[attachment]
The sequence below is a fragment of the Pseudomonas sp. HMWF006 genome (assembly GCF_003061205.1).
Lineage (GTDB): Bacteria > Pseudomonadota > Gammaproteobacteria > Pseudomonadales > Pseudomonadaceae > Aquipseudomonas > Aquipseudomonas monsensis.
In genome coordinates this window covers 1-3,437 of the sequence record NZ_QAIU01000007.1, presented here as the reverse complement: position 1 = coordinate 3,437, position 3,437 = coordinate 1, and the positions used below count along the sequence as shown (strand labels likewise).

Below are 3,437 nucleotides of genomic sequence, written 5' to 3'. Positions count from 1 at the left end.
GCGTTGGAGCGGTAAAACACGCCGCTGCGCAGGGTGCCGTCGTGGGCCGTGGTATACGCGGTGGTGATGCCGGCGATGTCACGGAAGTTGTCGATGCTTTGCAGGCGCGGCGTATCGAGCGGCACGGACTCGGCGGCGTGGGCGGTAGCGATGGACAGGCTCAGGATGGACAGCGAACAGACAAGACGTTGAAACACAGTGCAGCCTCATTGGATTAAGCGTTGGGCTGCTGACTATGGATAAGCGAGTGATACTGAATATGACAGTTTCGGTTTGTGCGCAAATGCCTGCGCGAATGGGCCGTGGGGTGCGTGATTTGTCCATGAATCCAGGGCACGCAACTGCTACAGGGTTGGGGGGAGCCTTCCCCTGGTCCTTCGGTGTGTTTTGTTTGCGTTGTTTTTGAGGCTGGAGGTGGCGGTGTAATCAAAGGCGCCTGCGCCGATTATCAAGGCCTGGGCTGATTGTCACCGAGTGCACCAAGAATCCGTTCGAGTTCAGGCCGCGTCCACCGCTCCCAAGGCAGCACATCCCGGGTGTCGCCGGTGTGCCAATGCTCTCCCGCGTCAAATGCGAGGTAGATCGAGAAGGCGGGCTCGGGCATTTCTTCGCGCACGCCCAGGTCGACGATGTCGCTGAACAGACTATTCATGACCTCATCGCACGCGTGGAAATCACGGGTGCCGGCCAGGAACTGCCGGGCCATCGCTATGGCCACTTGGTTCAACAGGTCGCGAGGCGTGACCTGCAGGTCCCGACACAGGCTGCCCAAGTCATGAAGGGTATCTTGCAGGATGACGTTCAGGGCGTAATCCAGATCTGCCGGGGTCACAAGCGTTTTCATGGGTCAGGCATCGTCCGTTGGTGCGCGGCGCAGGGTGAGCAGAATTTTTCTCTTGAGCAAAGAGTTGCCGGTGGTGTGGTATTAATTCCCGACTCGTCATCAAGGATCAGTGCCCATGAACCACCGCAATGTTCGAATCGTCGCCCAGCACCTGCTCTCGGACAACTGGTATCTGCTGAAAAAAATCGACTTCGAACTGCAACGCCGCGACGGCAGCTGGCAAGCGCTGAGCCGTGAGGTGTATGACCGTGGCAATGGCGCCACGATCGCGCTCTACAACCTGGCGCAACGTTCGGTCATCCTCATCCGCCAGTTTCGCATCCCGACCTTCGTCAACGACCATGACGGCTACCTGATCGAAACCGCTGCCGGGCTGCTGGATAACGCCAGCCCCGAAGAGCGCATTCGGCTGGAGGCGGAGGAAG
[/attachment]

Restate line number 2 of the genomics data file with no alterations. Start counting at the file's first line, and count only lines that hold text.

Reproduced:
Lineage (GTDB): Bacteria > Pseudomonadota > Gammaproteobacteria > Pseudomonadales > Pseudomonadaceae > Aquipseudomonas > Aquipseudomonas monsensis.